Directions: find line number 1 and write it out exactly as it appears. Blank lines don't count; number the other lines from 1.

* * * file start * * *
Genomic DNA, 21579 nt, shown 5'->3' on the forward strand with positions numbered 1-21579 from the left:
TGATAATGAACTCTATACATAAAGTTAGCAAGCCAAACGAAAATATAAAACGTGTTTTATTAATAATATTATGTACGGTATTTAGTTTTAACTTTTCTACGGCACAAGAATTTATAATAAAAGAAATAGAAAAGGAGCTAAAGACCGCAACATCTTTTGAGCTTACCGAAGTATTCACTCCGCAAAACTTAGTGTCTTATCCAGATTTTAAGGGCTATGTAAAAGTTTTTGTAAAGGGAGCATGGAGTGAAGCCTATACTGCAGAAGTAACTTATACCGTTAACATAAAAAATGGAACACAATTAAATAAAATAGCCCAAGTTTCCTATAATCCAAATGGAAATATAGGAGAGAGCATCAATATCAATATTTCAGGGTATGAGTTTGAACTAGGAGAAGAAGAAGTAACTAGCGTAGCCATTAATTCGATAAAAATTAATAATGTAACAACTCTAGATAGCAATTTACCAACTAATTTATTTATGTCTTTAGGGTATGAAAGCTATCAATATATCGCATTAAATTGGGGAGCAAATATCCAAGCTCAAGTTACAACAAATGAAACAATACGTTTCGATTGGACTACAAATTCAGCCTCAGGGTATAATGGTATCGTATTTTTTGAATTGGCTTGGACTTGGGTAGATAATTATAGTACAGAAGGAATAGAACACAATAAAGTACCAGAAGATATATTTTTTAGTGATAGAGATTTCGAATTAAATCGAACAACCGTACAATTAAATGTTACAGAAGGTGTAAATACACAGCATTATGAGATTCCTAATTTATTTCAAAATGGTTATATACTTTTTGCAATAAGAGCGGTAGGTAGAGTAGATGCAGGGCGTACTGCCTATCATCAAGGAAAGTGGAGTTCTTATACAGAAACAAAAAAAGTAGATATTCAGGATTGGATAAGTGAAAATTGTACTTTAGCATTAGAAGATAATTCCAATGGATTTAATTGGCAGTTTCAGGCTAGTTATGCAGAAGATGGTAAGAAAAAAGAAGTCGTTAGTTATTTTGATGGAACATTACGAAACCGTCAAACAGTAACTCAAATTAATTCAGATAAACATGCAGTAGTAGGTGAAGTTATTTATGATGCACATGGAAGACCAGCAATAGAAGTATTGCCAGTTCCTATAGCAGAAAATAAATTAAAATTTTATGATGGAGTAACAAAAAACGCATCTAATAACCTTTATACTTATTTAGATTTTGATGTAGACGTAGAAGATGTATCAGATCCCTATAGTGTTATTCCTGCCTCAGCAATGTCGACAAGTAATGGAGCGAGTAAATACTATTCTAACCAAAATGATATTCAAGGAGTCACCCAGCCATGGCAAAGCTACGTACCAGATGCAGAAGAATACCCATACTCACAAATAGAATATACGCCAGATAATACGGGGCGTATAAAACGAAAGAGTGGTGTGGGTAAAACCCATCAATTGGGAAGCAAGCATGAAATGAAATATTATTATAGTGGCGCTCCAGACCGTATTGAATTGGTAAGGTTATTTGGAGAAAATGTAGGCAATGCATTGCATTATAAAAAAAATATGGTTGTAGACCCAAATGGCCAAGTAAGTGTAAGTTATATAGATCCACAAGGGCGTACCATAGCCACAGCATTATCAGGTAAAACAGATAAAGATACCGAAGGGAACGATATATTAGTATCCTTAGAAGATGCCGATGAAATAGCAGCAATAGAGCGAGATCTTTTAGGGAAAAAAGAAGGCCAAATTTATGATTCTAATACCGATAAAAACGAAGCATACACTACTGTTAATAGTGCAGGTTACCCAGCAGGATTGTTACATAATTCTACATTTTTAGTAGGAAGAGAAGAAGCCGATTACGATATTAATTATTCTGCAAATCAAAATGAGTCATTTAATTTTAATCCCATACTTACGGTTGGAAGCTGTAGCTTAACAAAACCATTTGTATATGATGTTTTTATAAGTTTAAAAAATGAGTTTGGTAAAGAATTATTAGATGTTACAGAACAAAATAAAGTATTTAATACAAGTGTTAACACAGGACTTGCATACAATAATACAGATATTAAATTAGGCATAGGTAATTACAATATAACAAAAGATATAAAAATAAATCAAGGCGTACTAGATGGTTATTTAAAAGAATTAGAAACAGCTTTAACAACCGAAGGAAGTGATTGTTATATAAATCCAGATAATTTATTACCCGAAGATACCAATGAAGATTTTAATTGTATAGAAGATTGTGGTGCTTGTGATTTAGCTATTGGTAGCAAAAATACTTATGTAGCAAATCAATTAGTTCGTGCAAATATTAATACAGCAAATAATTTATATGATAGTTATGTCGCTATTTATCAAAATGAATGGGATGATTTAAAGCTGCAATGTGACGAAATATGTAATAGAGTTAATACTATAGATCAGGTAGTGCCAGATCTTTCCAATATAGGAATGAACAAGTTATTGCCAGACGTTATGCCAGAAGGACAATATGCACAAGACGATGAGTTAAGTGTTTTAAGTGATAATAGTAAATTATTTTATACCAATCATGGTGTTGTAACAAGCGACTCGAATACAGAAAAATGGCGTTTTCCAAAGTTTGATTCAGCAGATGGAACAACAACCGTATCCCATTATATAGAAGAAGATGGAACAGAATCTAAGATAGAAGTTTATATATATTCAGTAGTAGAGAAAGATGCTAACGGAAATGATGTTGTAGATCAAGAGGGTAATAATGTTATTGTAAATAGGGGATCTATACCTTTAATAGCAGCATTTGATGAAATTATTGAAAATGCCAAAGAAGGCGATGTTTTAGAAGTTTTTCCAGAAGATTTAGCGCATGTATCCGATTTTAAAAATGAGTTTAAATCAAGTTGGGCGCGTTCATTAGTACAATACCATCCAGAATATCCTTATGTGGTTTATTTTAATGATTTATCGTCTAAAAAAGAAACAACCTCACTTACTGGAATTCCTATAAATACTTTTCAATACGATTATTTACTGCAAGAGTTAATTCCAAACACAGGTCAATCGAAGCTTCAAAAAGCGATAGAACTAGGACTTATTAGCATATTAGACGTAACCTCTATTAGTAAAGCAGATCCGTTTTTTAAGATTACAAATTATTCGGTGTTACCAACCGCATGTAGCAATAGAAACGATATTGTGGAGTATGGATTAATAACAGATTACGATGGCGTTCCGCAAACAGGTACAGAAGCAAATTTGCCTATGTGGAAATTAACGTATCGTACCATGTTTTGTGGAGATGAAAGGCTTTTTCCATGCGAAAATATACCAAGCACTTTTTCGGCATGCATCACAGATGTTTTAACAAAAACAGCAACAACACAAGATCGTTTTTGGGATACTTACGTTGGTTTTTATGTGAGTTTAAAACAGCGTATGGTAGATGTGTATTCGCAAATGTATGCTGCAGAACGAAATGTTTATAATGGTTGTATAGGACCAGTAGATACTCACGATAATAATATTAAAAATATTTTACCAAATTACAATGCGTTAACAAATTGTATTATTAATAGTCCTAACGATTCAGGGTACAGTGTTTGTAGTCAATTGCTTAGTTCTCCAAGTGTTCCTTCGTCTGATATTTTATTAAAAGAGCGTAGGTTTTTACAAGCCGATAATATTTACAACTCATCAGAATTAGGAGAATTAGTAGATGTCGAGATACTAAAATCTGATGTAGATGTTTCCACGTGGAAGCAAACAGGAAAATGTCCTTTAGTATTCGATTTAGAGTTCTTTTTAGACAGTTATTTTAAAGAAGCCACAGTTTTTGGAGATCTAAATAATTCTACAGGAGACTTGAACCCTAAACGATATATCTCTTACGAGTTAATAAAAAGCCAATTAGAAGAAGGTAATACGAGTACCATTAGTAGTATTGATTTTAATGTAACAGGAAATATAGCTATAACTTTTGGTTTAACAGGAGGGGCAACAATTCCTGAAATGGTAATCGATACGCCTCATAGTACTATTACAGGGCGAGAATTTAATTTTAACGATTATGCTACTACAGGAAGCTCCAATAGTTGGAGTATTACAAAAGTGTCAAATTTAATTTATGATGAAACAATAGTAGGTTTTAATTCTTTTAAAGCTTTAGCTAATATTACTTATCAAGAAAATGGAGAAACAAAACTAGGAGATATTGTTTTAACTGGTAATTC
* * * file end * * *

Genomic DNA, 21579 nt, shown 5'->3' on the forward strand with positions numbered 1-21579 from the left: